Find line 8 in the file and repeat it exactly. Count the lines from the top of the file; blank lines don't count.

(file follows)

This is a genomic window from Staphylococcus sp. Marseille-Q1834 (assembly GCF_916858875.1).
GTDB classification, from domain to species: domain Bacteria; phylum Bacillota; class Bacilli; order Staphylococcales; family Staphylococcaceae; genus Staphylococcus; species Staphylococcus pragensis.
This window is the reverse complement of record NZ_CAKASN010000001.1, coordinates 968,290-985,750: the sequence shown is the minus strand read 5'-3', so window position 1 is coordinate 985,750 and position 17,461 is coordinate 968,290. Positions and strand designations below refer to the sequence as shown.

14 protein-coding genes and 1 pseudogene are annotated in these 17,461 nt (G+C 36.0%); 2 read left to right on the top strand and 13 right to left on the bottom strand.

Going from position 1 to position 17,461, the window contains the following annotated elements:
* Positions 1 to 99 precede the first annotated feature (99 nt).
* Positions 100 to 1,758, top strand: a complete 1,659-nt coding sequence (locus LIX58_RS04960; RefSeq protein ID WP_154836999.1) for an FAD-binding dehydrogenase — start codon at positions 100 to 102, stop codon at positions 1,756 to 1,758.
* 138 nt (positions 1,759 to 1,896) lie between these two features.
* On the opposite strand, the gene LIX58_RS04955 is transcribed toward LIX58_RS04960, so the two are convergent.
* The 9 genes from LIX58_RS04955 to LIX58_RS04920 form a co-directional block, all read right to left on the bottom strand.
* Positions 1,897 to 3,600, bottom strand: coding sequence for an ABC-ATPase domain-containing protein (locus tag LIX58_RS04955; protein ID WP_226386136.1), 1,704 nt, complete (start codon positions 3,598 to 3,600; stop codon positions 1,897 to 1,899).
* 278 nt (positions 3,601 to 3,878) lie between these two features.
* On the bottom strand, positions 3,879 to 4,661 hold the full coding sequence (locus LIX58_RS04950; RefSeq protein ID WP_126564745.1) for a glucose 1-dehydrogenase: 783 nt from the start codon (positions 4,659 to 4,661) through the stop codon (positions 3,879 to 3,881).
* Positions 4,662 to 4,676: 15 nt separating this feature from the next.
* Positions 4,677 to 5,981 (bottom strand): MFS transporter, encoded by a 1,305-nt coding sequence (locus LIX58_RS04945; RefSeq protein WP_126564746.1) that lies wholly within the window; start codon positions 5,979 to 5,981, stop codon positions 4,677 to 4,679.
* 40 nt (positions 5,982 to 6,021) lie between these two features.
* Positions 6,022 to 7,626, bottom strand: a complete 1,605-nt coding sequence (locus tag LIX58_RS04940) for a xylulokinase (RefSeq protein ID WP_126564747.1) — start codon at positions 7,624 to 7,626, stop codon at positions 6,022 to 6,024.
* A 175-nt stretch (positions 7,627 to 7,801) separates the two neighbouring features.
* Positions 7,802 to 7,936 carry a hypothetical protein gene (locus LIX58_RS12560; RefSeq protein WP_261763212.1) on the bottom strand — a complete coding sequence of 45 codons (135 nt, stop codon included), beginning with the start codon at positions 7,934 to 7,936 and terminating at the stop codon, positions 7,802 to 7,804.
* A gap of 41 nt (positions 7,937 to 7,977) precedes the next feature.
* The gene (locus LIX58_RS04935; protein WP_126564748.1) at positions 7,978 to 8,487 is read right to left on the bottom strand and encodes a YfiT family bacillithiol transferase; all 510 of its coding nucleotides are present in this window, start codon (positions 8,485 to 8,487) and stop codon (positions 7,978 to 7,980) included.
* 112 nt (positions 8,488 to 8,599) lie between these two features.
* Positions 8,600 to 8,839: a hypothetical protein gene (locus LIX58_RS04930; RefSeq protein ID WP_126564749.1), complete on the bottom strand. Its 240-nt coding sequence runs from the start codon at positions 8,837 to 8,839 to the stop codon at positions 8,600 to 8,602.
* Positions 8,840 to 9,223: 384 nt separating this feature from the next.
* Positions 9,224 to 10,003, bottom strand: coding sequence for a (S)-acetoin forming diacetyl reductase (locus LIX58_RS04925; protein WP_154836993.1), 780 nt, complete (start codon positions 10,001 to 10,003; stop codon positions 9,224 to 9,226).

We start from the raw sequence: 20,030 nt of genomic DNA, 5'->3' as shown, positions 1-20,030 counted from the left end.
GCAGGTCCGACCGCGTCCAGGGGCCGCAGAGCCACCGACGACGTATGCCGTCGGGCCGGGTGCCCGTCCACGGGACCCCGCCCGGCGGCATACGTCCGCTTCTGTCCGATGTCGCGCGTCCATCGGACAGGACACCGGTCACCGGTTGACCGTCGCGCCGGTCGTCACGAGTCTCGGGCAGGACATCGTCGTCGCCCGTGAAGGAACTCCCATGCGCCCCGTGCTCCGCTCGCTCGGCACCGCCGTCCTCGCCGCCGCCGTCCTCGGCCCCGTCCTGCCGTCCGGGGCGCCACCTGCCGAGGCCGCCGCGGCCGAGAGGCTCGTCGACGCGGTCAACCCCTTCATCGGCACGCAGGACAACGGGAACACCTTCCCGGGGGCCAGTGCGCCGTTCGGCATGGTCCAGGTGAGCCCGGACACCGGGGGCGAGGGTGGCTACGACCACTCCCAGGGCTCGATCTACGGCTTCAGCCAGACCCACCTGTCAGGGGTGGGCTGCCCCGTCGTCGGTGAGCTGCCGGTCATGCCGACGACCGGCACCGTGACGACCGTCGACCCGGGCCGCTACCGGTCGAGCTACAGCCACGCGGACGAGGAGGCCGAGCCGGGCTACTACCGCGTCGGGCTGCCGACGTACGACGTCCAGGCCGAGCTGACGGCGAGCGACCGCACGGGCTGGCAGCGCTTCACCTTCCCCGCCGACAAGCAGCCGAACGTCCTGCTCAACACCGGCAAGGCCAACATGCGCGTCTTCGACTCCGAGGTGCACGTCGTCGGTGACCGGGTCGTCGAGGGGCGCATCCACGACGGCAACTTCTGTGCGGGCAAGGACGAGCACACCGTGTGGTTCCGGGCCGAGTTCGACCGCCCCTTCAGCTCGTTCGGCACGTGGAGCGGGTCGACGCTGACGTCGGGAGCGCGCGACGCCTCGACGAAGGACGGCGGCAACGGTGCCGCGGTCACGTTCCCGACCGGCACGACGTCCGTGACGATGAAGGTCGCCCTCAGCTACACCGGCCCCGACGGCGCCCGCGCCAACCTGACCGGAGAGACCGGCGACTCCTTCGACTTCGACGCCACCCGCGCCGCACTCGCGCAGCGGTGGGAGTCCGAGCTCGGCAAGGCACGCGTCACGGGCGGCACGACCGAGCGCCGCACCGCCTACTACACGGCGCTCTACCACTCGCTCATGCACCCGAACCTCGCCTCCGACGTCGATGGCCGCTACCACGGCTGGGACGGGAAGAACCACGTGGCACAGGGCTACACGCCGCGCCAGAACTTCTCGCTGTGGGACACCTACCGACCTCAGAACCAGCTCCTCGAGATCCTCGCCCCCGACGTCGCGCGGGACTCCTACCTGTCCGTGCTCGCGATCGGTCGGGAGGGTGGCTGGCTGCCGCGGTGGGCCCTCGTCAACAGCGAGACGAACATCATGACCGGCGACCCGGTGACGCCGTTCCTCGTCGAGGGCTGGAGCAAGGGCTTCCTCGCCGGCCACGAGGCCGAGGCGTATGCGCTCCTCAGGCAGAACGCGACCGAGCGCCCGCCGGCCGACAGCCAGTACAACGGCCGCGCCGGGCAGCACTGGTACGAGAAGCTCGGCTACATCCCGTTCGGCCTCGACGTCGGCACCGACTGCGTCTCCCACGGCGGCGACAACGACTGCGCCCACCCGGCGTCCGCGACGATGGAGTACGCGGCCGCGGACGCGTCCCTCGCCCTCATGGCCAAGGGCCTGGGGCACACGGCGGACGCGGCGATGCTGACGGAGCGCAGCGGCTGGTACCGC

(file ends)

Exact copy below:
* 138 nt (positions 1,759 to 1,896) lie between these two features.